Prostate cancer is one of the most fearsome types of cancer in men as it grows silently and manifestations only arise when the tumor is big enough to start causing problems. Different from benign prostatic hyperplasia, cancer usually grows opposite to the urinary bladder, and the first clinical manifestations are detected through a rectal exam. But after age 40, we should pay closer attention to specific signs and symptoms. These signs and symptoms are not necessarily caused by prostate cancer, but they should serve as a warning to look for professional medical advice and perform the appropriate tests to rule out this fearsome disease.
The most relevant signs and symptoms of prostate cancer are as follows:
Weak Urine Flow
When people say they have a weak urine flow, they usually refer to a series of symptoms at the same time. They typically report stopping and starting all over again, making an effort to urinate the complete volume of the bladder. In the end, they might get some dribbling, and during urination, the stream of urine is weak and thin. In some cases, men would find it difficult to direct the flow of urine, and they might even decide to sit instead of standing up to urinate to avoid making a mess.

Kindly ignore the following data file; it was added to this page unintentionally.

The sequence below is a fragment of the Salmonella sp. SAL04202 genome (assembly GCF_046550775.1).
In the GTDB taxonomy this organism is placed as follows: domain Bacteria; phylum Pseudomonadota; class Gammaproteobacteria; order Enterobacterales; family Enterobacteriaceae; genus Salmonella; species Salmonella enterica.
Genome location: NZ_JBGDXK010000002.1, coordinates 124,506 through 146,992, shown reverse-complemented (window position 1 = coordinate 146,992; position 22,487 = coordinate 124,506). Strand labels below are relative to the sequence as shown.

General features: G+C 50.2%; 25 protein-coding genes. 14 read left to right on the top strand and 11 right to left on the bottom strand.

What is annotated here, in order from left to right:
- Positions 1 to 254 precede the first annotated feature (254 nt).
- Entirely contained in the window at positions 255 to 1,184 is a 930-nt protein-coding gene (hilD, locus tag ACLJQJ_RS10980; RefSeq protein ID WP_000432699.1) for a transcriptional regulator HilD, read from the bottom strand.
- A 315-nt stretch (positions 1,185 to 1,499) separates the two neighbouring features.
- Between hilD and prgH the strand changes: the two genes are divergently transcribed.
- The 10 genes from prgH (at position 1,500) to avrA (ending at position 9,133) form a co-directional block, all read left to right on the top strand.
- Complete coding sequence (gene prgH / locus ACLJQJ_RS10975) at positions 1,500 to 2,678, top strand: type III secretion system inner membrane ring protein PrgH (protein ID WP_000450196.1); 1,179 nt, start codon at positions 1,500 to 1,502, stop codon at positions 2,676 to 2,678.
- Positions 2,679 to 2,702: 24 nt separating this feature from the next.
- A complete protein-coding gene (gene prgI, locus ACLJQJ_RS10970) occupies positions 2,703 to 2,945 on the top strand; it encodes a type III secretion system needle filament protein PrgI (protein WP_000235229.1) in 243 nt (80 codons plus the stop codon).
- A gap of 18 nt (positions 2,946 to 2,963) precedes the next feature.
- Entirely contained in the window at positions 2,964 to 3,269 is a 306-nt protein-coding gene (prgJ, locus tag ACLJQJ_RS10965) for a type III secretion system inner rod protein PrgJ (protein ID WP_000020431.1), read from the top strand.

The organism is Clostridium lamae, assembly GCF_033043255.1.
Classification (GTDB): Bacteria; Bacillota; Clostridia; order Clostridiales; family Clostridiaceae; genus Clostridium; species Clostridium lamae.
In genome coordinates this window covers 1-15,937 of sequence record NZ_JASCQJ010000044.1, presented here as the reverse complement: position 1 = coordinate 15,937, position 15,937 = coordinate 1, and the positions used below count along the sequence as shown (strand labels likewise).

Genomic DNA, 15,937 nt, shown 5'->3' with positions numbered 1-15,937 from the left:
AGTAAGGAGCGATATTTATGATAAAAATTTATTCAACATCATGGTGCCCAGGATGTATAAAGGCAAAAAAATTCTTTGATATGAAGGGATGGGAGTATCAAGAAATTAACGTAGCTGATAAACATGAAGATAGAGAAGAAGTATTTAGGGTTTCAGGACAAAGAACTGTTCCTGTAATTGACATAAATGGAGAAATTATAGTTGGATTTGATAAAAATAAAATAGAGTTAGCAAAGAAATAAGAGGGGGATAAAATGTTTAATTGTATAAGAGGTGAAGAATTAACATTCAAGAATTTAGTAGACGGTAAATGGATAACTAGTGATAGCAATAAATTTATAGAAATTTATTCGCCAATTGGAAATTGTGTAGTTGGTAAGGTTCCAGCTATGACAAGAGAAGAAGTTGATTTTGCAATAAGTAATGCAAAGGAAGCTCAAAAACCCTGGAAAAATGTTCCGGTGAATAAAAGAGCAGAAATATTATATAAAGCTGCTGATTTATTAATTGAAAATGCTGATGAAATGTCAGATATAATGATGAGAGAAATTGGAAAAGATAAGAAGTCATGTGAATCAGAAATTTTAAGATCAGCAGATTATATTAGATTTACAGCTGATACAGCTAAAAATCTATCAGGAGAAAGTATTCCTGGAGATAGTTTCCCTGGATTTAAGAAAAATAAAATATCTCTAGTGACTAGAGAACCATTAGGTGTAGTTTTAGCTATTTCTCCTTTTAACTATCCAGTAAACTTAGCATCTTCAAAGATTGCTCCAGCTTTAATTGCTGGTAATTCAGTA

Weak urine flow is a prostate cancer symptom because the prostate is located around the urethra, which is the structure that leads the urine flow from the bladder to the outside. The prostate has a capsule that initially prevents the gland from growing to the sides, so it starts growing to the inside, against the urethra. Such a growth pattern squeezes the urethra and causes the commonly reported weak urine flow.
Weak urine flow is a common symptom of benign prostatic hyperplasia and prostate cancer. Other medical conditions should be ruled out as well, and not even a doctor will be able to know whether or not you have prostate cancer without a rectal exam and appropriate testing. Keep in mind this is a silent disease and may go unnoticed for a very long time until it is too late, so do not delay your yearly check-ups if you’re over the age of 45 years old.